Dachau was opened in March 1933. The press statement given at the opening stated:
On Wednesday the first concentration camp is to be opened in Dachau with an accommodation for 5000 people. 'All Communists and—where necessary—Reichsbanner and Social Democratic functionaries who endanger state security are to be concentrated here, as in the long run it is not possible to keep individual functionaries in the state prisons without overburdening these prisons, and on the other hand these people cannot be released because attempts have shown that they persist in their efforts to agitate and organize as soon as they are released.
Whatever the publicly stated purpose of the camp, the SS men who arrived there on 11 May 1933 were left in no illusion as to its real purpose by the speech given on that day by Johann-Erasmus Freiherr von Malsen-Ponickau
Comrades of the SS!
You all know what the Fuehrer has called us to do. We have not come here for human encounters with those pigs in there. We do not consider them human beings, as we are, but as second-class people. For years they have been able to continue their criminal existence. But now we are in power. If those pigs had come to power, they would have cut off all our heads. Therefore we have no room for sentimentalism. If anyone here cannot bear to see the blood of comrades, he does not belong and had better leave. The more of these pig dogs we strike down, the fewer we need to feed.
Between the years 1933 and 1945, more than 3.5 million Germans were imprisoned in such concentration camps or prison for political reasons. Approximately 77,000 Germans were killed for one or another form of resistance by Special Courts, courts-martial, and the civil justice system. Many of these Germans had served in government, the military, or in civil positions, which were considered to enable them to engage in subversion and conspiracy against the Nazis.
The camp was divided into two sections: the camp area and the crematorium. The camp area consisted of 32 barracks, including one for clergy imprisoned for opposing the Nazi regime and one reserved for medical experiments. The courtyard between the prison and the central kitchen was used for the summary execution of prisoners. The camp was surrounded by an electrified barbed-wire gate, a ditch, and a wall with seven guard towers.
In early 1937, the SS, using prisoner labor, initiated construction of a large complex of buildings on the grounds of the original camp. The construction was officially completed in mid-August 1938 and the camp remained essentially unchanged and in operation until 1945. A crematorium that was next to, but not directly accessible from within the camp, was erected in 1942. KZ Dachau was therefore the longest running concentration camp of the Third Reich. The Dachau complex included other SS facilities beside the concentration camp—a leader school of the economic and civil service, the medical school of the SS, etc. The camp at that time was called a "protective custody camp," and occupied less than half of the area of the entire complex.
Hundreds of prisoners suffered and died, or were executed in medical experiments conducted at KZ Dachau, for which Sigmund Rascher was in charge. Hypothermia experiments involved exposure to vats of icy water or being strapped down naked outdoors in freezing temperatures. Attempts at reviving the subjects included scalding baths, and forcing naked women to copulate with the unconscious victim. Nearly 100 prisoners died during these experiments. The original records of the experiments were destroyed "in an attempt to conceal the atrocities".[a]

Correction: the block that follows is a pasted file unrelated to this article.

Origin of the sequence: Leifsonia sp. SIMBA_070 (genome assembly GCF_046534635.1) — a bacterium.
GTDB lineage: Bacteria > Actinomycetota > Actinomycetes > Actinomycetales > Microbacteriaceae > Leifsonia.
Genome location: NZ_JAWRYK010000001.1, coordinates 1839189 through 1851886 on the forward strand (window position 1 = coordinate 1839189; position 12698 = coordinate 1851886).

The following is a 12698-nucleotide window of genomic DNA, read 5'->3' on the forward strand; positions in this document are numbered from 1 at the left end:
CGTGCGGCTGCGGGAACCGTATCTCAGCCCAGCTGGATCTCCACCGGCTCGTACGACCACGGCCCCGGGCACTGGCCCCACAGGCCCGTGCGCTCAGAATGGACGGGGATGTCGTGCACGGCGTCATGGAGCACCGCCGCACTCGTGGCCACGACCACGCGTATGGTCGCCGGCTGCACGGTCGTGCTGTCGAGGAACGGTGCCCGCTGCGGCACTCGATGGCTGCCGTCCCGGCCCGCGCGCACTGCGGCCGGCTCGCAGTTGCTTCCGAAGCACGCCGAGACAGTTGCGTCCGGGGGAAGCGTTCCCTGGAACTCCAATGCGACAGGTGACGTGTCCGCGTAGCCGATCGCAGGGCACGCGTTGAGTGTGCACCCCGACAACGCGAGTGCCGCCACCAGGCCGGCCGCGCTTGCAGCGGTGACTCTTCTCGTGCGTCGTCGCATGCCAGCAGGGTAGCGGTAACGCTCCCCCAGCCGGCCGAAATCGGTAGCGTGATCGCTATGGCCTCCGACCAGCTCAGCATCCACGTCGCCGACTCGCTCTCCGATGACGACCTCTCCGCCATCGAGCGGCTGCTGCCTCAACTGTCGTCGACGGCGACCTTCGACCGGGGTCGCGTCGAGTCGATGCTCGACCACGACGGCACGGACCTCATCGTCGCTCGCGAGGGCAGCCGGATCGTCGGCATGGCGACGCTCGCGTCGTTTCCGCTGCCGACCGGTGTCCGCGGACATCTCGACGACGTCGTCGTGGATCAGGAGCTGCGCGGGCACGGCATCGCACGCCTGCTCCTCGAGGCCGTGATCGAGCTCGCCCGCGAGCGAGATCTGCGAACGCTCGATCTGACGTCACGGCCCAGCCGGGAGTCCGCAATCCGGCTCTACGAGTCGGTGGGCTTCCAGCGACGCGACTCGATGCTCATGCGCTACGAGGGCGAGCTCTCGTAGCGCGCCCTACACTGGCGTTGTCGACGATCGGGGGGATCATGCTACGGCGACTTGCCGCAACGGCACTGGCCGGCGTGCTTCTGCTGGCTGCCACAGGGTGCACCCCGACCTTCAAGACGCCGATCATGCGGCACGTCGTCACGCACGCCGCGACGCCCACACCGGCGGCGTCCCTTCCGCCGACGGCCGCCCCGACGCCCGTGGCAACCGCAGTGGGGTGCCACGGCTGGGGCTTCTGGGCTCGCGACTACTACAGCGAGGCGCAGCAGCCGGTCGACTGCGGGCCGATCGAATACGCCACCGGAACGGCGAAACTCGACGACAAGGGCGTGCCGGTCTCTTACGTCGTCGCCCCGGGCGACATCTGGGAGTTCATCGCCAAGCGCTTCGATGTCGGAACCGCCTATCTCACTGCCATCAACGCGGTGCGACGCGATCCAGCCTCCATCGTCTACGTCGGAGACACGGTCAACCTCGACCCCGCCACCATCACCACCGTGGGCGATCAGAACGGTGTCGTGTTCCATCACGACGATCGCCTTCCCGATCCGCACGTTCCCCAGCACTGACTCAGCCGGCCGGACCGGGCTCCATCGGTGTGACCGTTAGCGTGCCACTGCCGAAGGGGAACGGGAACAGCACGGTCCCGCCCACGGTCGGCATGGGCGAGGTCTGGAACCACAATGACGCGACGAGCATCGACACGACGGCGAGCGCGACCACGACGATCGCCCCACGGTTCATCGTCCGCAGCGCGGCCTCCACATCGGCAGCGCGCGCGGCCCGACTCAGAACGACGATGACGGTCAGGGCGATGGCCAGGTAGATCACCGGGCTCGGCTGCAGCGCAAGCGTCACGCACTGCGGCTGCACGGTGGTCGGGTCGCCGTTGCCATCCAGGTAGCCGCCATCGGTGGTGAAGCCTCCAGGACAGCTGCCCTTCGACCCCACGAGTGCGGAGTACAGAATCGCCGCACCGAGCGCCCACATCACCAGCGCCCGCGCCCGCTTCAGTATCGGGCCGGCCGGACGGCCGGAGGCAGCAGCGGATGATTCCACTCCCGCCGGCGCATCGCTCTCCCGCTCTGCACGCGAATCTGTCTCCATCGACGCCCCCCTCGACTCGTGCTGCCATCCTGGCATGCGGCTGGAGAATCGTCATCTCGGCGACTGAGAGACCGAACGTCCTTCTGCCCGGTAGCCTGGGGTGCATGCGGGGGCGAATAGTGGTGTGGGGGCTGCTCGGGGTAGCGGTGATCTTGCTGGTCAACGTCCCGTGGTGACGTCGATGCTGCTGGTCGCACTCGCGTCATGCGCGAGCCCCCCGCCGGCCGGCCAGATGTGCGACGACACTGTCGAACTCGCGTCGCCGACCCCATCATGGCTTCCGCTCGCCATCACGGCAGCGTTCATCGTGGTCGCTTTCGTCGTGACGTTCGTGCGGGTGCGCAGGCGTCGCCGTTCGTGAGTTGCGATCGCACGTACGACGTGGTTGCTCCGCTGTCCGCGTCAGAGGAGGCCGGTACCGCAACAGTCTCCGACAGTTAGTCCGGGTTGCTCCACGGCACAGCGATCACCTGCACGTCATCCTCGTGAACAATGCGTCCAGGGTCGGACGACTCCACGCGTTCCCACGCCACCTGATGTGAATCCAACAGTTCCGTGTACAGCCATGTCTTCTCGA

During 1942, high altitude experiments were conducted. Victims were subjected to rapid decompression to pressures found at 4,300 metres (14,100 ft) and experienced spasmodic convulsions, agonal breathing, and eventual death.
The camp was originally designed for holding German and Austrian political prisoners and Jews, but in 1935 it began to be used also for ordinary criminals. Inside the camp there was a sharp division between the two groups of prisoners; those who were there for political reasons and therefore wore a red tag, and the criminals, who wore a green tag. The political prisoners who were there because they disagreed with Nazi Party policies, or with Hitler, naturally did not consider themselves criminals. Dachau was used as the chief camp for Christian (mainly Catholic) clergy who were imprisoned for not conforming with the Nazi Party line.
During the war, other nationals were transferred to it, including French; in 1940 Poles; in 1941 people from the Balkans, Czechs, Yugoslavs; and in 1942, Russians.
Prisoners were divided into categories. At first, they were classified by the nature of the crime for which they were accused, but eventually were classified by the specific authority-type under whose command a person was sent to camp.:53 Political prisoners who had been arrested by the Gestapo wore a red badge, "professional" criminals sent by the Criminal Courts wore a green badge, Cri-Po prisoners arrested by the criminal police wore a brown badge, "work-shy and asocial" people sent by the welfare authorities or the Gestapo wore a black badge, Jehovah's Witnesses arrested by the Gestapo wore a violet badge, homosexuals sent by the criminal courts wore a pink badge, emigrants arrested by the Gestapo wore a blue badge, "race polluters" arrested by the criminal court or Gestapo wore badges with a black outline, second-termers arrested by the Gestapo wore a bar matching the color of their badge, "idiots" wore a white armband with the label Blöd (Stupid), and Jews, whose incarceration in the Dachau concentration camp dramatically increased after Kristallnacht, wore a yellow badge, combined with another color.:54–69